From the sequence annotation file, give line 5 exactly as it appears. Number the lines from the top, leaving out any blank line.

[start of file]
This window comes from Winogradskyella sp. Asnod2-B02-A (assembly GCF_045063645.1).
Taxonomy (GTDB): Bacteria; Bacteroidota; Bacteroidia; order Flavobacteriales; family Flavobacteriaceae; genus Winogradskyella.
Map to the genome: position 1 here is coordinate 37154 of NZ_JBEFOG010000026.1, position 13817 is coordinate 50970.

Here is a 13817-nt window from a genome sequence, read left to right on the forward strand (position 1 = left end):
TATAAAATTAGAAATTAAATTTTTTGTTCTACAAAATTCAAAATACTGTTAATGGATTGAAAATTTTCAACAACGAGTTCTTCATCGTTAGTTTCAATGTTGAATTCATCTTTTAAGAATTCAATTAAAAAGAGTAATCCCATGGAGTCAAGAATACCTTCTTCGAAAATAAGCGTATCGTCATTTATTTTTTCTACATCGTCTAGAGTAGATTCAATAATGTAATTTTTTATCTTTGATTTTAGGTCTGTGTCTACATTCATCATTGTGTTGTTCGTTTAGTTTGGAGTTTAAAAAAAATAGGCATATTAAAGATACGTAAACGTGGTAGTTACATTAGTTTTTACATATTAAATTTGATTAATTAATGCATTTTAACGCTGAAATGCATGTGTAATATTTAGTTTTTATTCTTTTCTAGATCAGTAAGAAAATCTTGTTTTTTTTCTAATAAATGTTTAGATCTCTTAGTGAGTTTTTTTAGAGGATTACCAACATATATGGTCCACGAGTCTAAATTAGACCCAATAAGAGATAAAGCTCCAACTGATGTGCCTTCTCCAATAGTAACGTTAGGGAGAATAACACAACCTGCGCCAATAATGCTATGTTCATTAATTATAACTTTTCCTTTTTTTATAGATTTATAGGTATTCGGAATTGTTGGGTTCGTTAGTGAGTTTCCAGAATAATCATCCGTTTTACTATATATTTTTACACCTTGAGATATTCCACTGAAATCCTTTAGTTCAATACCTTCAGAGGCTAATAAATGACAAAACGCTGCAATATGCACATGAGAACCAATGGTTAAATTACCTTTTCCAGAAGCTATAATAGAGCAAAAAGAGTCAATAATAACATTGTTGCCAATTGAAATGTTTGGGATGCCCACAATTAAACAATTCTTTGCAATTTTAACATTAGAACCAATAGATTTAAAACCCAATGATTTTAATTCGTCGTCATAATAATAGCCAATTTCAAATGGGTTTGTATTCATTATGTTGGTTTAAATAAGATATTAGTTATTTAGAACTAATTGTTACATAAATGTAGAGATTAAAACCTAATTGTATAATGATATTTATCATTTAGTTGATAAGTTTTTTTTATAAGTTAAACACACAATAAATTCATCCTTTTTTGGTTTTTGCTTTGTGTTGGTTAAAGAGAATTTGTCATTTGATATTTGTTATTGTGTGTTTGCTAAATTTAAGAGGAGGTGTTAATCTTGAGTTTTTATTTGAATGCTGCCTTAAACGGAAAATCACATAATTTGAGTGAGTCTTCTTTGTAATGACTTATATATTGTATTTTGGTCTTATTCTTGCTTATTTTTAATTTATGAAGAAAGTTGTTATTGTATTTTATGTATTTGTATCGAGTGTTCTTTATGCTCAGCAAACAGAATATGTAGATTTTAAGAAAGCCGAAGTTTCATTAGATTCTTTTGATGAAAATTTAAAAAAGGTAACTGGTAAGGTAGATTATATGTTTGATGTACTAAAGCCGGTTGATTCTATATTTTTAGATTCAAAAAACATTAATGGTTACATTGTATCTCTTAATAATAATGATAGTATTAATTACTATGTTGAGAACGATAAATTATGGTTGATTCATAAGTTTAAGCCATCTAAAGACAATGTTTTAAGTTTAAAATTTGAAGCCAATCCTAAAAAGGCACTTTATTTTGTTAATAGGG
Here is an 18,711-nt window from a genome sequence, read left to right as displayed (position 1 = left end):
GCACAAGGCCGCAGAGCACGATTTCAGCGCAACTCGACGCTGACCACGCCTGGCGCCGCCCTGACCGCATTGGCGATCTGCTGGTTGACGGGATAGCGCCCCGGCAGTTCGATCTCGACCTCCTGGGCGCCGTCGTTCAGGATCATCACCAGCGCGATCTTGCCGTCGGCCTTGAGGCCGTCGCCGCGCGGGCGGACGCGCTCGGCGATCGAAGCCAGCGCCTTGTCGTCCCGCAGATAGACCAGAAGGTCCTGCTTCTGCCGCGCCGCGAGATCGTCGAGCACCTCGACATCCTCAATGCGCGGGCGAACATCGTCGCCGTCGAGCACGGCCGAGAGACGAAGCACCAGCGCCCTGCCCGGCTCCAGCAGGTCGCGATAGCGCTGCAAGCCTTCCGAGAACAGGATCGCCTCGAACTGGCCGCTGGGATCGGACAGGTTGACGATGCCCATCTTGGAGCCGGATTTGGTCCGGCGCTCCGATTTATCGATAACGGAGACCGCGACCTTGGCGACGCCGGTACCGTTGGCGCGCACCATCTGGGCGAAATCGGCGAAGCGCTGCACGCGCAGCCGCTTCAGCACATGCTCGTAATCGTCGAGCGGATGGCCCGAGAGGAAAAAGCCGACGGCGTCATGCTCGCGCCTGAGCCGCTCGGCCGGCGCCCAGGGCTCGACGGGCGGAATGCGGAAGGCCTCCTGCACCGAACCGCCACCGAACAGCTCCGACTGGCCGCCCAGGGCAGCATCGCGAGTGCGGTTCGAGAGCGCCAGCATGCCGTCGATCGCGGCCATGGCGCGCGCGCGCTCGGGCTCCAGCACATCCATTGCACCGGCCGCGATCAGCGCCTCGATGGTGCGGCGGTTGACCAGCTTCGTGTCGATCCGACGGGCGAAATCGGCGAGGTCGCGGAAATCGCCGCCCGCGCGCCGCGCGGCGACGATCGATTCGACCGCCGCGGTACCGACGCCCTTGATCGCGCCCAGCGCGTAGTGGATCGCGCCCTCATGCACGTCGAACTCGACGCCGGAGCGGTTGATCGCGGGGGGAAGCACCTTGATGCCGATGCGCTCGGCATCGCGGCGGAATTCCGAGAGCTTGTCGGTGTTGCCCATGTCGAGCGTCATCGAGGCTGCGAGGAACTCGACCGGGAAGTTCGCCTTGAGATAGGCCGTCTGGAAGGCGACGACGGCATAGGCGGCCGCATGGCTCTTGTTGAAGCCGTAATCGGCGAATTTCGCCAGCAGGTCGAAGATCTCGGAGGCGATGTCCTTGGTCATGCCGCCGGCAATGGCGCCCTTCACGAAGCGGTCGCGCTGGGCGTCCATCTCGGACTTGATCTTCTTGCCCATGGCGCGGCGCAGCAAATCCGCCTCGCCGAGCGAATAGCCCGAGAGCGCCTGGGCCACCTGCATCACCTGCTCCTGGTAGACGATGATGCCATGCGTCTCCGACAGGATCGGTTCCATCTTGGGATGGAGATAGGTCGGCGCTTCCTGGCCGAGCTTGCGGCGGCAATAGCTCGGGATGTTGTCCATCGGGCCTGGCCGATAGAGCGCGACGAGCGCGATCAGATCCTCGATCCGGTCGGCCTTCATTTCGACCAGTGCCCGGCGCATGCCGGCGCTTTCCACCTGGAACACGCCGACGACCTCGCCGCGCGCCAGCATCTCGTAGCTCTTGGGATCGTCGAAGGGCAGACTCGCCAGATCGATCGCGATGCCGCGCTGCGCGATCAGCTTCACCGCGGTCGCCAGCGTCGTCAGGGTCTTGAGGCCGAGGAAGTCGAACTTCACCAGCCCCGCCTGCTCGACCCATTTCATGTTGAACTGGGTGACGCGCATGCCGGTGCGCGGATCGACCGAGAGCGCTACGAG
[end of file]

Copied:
TATAAAATTAGAAATTAAATTTTTTGTTCTACAAAATTCAAAATACTGTTAATGGATTGAAAATTTTCAACAACGAGTTCTTCATCGTTAGTTTCAATGTTGAATTCATCTTTTAAGAATTCAATTAAAAAGAGTAATCCCATGGAGTCAAGAATACCTTCTTCGAAAATAAGCGTATCGTCATTTATTTTTTCTACATCGTCTAGAGTAGATTCAATAATGTAATTTTTTATCTTTGATTTTAGGTCTGTGTCTACATTCATCATTGTGTTGTTCGTTTAGTTTGGAGTTTAAAAAAAATAGGCATATTAAAGATACGTAAACGTGGTAGTTACATTAGTTTTTACATATTAAATTTGATTAATTAATGCATTTTAACGCTGAAATGCATGTGTAATATTTAGTTTTTATTCTTTTCTAGATCAGTAAGAAAATCTTGTTTTTTTTCTAATAAATGTTTAGATCTCTTAGTGAGTTTTTTTAGAGGATTACCAACATATATGGTCCACGAGTCTAAATTAGACCCAATAAGAGATAAAGCTCCAACTGATGTGCCTTCTCCAATAGTAACGTTAGGGAGAATAACACAACCTGCGCCAATAATGCTATGTTCATTAATTATAACTTTTCCTTTTTTTATAGATTTATAGGTATTCGGAATTGTTGGGTTCGTTAGTGAGTTTCCAGAATAATCATCCGTTTTACTATATATTTTTACACCTTGAGATATTCCACTGAAATCCTTTAGTTCAATACCTTCAGAGGCTAATAAATGACAAAACGCTGCAATATGCACATGAGAACCAATGGTTAAATTACCTTTTCCAGAAGCTATAATAGAGCAAAAAGAGTCAATAATAACATTGTTGCCAATTGAAATGTTTGGGATGCCCACAATTAAACAATTCTTTGCAATTTTAACATTAGAACCAATAGATTTAAAACCCAATGATTTTAATTCGTCGTCATAATAATAGCCAATTTCAAATGGGTTTGTATTCATTATGTTGGTTTAAATAAGATATTAGTTATTTAGAACTAATTGTTACATAAATGTAGAGATTAAAACCTAATTGTATAATGATATTTATCATTTAGTTGATAAGTTTTTTTTATAAGTTAAACACACAATAAATTCATCCTTTTTTGGTTTTTGCTTTGTGTTGGTTAAAGAGAATTTGTCATTTGATATTTGTTATTGTGTGTTTGCTAAATTTAAGAGGAGGTGTTAATCTTGAGTTTTTATTTGAATGCTGCCTTAAACGGAAAATCACATAATTTGAGTGAGTCTTCTTTGTAATGACTTATATATTGTATTTTGGTCTTATTCTTGCTTATTTTTAATTTATGAAGAAAGTTGTTATTGTATTTTATGTATTTGTATCGAGTGTTCTTTATGCTCAGCAAACAGAATATGTAGATTTTAAGAAAGCCGAAGTTTCATTAGATTCTTTTGATGAAAATTTAAAAAAGGTAACTGGTAAGGTAGATTATATGTTTGATGTACTAAAGCCGGTTGATTCTATATTTTTAGATTCAAAAAACATTAATGGTTACATTGTATCTCTTAATAATAATGATAGTATTAATTACTATGTTGAGAACGATAAATTATGGTTGATTCATAAGTTTAAGCCATCTAAAGACAATGTTTTAAGTTTAAAATTTGAAGCCAATCCTAAAAAGGCACTTTATTTTGTTAATAGGG